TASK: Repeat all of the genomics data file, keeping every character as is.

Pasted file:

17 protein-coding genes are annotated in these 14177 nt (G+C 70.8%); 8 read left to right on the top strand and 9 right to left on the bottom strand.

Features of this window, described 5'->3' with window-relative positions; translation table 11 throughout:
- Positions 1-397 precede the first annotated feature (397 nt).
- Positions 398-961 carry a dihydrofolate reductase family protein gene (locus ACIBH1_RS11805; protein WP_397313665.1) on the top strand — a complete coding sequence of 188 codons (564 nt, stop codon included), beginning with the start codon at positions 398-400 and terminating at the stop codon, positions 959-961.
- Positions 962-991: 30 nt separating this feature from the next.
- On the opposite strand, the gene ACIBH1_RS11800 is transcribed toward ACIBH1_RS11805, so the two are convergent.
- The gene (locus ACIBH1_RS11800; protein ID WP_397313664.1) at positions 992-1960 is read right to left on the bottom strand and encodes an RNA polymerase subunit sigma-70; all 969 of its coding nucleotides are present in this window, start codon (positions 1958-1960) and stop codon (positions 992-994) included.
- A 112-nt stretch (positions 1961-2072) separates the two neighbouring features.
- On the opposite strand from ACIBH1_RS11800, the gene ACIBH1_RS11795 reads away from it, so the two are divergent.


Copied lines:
17 protein-coding genes are annotated in these 14177 nt (G+C 70.8%); 8 read left to right on the top strand and 9 right to left on the bottom strand.

Features of this window, described 5'->3' with window-relative positions; translation table 11 throughout:
- Positions 1-397 precede the first annotated feature (397 nt).
- Positions 398-961 carry a dihydrofolate reductase family protein gene (locus ACIBH1_RS11805; protein WP_397313665.1) on the top strand — a complete coding sequence of 188 codons (564 nt, stop codon included), beginning with the start codon at positions 398-400 and terminating at the stop codon, positions 959-961.
- Positions 962-991: 30 nt separating this feature from the next.
- On the opposite strand, the gene ACIBH1_RS11800 is transcribed toward ACIBH1_RS11805, so the two are convergent.
- The gene (locus ACIBH1_RS11800; protein ID WP_397313664.1) at positions 992-1960 is read right to left on the bottom strand and encodes an RNA polymerase subunit sigma-70; all 969 of its coding nucleotides are present in this window, start codon (positions 1958-1960) and stop codon (positions 992-994) included.
- A 112-nt stretch (positions 1961-2072) separates the two neighbouring features.
- On the opposite strand from ACIBH1_RS11800, the gene ACIBH1_RS11795 reads away from it, so the two are divergent.